Maram Quttina

Jordan University of Science and Technology, Arbēla, Irbid, Jordan

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Publications (2)4.07 Total impact

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    ABSTRACT: Waterpipe tobacco smoking is increasing in popularity, particularly among young adults. This popularity is related to the lack knowledge regarding the health effects of waterpipe smoking. In this study, we examined the genotoxicity of waterpipe smoking using an 8-hydroxy deoxyguanosine (8-OHdG) assay. Genotoxicity was evaluated in the saliva, urine, and serum of 66 waterpipe adult smokers and 46 healthy nonsmokers. The level of addiction to waterpipe smoking was evaluated using the Lebanon Waterpipe Dependence Scale-11. Levels of 8-OHdG in the samples were measured using commercially available enzyme-linked immunosorbent assays. Levels of 8-OHdG in the saliva (52,430 ± 2923 vs 48,430 ± 4189 pg/mL), urine (2815 ± 312 vs 2608 ± 180 pg/mL), and serum (19,720 ± 202 vs 19,670 ± 254 pg/mL) were similar between waterpipe smokers and nonsmokers (P > 0.05). In addition, no correlations were found between dependence
    Genetics and molecular research: GMR 09/2015; 14(3). DOI:10.4238/2015.August.14.18 · 0.78 Impact Factor
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    ABSTRACT: INTRODUCTION: Throughout the Eastern Mediterranean region, tobacco is used primarily in 2 forms: cigarette smoking and waterpipe smoking. Despite the fact that tobacco use is considered as a global public health threat, waterpipe smoking is reported to be growing in popularity, particularly among women. The objectives of this study are to determine the prevalence and patterns of cigarette, waterpipe, and passive smoking among pregnant women in Jordan, and to assess their perception of harmful effects of cigarette and waterpipe smoking. METHODS: A total of 500 pregnant women were randomly recruited from maternity clinics in North and Middle of Jordan and surveyed regarding exposure to waterpipe tobacco and cigarette smoking. RESULTS: The results showed that 7.9% of women were current cigarette smokers and 8.7% were current waterpipe smokers. About 82.4% of all women reported that they are exposed to cigarette smoke and 32.8% reported that they are exposed to waterpipe smoke. The most common place where women are exposed to cigarette and waterpipe smoke was their house (50.4% and 48.7%, respectively) followed by public places (31.4% and 21.4%, respectively). In addition, the husband was the main source for exposure to cigarette and waterpipe smoke (48.5% and 42.7%, respectively). Approximately, 74% of women believed that cigarette smoking is addictive, whereas only 55.1% reported that waterpipe smoking leads to addiction.Conclusions:Exposure of pregnant women to tobacco smoke is a public health problem in Jordan that requires immediate action.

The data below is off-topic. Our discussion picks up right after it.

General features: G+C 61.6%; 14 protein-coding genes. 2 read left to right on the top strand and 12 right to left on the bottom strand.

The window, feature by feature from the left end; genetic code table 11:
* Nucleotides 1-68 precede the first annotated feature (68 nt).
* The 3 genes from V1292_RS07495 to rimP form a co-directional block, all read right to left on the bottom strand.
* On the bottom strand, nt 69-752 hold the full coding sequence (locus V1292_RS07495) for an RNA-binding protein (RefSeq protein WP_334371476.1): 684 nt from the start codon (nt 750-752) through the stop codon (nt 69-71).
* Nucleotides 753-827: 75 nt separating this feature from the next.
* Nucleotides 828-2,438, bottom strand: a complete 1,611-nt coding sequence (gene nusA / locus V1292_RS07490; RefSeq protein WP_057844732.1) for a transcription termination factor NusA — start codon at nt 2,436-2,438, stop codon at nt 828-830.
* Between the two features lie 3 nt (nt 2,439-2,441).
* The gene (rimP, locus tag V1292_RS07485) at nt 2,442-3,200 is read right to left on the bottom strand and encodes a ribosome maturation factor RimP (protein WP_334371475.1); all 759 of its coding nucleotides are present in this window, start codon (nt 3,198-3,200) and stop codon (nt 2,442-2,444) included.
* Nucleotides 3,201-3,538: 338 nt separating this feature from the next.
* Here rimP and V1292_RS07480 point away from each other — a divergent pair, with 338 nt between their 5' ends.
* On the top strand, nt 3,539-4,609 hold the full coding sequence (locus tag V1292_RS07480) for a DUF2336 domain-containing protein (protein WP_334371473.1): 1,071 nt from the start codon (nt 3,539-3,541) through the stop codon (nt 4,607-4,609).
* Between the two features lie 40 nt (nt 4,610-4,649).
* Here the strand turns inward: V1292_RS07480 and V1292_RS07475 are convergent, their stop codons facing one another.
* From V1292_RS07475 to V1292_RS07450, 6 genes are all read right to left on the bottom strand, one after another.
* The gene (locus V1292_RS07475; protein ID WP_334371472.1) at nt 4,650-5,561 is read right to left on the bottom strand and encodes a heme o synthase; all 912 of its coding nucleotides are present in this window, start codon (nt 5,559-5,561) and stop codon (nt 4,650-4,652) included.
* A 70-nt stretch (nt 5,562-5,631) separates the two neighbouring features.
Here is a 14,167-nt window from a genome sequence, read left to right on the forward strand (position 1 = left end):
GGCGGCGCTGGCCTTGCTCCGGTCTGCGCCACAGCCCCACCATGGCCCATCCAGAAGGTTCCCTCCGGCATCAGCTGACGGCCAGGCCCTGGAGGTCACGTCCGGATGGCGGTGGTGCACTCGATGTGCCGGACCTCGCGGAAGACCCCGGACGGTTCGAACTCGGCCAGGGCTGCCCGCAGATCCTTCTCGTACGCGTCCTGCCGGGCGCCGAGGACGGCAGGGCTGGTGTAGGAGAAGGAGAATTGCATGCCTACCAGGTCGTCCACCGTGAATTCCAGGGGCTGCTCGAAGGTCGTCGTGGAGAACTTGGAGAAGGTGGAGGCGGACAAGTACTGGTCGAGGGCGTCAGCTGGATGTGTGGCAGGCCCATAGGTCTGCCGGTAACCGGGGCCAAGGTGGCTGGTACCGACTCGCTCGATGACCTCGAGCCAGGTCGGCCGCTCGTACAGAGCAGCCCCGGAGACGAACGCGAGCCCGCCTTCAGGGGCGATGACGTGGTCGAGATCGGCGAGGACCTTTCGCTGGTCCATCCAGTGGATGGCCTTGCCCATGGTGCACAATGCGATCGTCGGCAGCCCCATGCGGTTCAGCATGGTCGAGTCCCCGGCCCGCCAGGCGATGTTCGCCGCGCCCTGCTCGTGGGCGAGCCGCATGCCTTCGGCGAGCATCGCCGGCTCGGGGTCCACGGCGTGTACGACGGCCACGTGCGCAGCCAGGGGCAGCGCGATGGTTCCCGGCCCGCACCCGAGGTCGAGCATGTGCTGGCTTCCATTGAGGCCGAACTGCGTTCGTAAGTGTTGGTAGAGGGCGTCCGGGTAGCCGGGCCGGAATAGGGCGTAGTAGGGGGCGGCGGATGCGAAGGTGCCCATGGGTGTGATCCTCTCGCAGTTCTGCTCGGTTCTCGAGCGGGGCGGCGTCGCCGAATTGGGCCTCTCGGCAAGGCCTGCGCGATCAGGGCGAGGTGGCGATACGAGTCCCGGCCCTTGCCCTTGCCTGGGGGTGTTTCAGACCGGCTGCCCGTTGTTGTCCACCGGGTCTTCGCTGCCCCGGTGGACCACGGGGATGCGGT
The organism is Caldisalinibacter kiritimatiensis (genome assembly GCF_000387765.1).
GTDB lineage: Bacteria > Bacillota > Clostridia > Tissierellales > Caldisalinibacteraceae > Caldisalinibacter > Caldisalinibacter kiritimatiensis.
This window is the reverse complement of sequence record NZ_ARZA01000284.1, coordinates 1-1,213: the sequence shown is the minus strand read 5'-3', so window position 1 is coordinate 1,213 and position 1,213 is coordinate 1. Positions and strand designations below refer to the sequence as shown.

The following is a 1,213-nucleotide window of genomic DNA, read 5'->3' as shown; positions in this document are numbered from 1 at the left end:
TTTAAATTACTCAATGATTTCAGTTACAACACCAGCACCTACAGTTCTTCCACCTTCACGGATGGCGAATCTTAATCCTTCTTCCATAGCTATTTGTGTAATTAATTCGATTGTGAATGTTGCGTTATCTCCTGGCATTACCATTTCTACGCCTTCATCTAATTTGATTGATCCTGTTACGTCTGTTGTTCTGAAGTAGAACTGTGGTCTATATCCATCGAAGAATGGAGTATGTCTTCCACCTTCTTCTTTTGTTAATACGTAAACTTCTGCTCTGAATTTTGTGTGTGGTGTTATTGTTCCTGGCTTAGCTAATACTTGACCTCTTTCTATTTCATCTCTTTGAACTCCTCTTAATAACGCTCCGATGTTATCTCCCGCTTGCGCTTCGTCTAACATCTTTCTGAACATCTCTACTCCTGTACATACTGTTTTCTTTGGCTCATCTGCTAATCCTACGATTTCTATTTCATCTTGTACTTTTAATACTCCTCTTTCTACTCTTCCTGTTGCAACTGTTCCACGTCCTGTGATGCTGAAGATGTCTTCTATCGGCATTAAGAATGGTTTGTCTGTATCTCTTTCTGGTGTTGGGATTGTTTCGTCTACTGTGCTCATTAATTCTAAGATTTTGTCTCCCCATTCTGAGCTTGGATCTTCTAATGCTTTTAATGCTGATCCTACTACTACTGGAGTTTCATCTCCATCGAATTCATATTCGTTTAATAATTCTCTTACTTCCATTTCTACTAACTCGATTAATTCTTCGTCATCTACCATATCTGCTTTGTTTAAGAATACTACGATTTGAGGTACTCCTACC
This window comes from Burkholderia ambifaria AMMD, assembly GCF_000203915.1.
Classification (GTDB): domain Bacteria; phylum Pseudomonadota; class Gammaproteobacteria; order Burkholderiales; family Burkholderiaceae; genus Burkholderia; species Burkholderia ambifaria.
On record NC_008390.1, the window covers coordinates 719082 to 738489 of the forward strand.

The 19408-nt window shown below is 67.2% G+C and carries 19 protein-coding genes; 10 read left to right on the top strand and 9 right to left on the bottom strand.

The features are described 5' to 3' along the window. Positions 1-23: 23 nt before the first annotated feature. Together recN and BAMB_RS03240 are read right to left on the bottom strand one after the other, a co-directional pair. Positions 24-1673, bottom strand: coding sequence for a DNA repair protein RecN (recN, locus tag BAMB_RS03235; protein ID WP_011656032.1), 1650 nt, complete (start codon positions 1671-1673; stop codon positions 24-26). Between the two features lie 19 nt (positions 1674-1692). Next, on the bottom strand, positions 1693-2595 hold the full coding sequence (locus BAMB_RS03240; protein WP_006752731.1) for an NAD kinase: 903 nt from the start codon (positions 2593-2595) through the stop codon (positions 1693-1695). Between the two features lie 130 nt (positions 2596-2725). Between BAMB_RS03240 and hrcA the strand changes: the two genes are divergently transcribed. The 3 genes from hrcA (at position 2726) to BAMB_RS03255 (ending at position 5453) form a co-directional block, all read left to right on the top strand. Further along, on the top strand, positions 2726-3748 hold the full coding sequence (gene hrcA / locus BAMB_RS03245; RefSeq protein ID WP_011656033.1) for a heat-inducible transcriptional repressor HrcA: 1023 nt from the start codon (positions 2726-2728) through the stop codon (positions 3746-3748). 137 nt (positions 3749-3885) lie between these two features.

Nicotine & Tobacco Research 05/2012; 15(1). DOI:10.1093/ntr/nts119 · 3.30 Impact Factor